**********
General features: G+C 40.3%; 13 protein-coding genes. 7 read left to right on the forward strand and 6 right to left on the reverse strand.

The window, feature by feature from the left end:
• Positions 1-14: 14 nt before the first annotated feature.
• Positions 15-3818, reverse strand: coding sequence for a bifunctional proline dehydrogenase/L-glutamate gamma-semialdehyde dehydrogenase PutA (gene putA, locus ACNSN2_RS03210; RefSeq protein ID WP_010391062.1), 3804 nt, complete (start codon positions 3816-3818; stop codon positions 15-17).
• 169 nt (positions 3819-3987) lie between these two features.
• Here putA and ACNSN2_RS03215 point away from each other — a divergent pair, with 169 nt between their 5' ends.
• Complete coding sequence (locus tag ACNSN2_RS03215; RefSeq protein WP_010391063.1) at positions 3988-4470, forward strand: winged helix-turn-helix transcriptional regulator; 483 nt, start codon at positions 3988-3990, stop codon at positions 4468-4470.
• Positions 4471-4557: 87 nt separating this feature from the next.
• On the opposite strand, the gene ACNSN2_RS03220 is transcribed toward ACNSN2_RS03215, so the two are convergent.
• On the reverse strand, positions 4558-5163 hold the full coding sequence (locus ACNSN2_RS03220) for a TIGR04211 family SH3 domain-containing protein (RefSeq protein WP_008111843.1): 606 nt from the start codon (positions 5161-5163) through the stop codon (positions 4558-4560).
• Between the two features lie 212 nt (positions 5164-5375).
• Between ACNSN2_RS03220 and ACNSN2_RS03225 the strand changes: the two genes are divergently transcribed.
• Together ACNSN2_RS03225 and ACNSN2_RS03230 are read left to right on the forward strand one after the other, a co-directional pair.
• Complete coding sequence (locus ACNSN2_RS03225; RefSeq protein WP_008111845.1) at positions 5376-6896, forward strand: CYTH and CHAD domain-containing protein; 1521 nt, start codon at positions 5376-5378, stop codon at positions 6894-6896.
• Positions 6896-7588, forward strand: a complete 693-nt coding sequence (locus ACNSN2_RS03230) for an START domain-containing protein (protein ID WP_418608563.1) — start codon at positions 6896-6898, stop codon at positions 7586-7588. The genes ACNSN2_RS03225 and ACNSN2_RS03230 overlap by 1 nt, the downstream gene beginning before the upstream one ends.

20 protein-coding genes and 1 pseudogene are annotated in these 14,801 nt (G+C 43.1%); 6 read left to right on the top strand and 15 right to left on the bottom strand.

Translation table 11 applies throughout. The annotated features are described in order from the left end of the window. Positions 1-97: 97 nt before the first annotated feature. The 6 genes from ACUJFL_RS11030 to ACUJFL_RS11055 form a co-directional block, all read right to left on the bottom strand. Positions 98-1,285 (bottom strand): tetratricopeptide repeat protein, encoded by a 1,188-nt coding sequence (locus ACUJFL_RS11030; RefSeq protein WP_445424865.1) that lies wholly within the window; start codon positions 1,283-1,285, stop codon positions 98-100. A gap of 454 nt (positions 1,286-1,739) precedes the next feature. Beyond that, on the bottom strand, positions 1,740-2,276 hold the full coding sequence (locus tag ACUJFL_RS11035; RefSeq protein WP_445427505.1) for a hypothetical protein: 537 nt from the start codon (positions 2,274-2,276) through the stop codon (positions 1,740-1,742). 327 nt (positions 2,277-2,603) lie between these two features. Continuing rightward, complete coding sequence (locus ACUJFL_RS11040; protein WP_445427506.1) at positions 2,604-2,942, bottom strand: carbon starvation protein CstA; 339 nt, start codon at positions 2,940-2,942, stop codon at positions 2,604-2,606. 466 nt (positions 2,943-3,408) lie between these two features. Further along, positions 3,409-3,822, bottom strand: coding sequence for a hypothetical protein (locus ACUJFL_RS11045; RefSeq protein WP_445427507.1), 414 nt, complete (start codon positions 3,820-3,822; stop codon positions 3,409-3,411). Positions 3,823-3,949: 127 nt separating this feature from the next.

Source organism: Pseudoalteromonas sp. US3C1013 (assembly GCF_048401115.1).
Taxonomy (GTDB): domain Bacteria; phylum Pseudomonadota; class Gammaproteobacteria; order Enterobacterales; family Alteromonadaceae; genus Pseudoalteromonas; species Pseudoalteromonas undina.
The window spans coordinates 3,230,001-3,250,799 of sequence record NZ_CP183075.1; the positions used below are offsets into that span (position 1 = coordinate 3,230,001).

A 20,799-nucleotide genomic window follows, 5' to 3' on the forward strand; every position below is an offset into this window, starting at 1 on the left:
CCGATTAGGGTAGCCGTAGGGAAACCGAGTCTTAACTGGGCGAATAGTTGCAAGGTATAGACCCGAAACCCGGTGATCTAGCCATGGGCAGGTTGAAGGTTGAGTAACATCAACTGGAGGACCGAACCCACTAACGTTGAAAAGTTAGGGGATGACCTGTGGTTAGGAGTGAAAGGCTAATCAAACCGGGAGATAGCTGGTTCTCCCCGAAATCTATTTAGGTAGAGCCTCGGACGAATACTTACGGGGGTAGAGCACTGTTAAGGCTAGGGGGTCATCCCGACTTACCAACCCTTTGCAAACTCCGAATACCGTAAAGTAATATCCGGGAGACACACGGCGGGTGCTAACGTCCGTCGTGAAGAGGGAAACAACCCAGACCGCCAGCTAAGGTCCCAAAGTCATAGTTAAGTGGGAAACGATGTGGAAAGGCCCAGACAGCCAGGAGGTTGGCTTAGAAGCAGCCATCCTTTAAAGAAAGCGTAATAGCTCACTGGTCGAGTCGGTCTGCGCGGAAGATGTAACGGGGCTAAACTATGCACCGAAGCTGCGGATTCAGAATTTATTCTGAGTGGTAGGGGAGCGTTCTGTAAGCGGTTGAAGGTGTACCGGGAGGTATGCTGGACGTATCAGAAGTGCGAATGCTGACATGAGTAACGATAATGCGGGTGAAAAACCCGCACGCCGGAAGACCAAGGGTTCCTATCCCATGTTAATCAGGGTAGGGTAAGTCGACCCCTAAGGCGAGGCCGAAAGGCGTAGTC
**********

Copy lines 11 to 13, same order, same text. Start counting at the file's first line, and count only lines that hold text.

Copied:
• Between the two features lie 212 nt (positions 5164-5375).
• Between ACNSN2_RS03220 and ACNSN2_RS03225 the strand changes: the two genes are divergently transcribed.
• Together ACNSN2_RS03225 and ACNSN2_RS03230 are read left to right on the forward strand one after the other, a co-directional pair.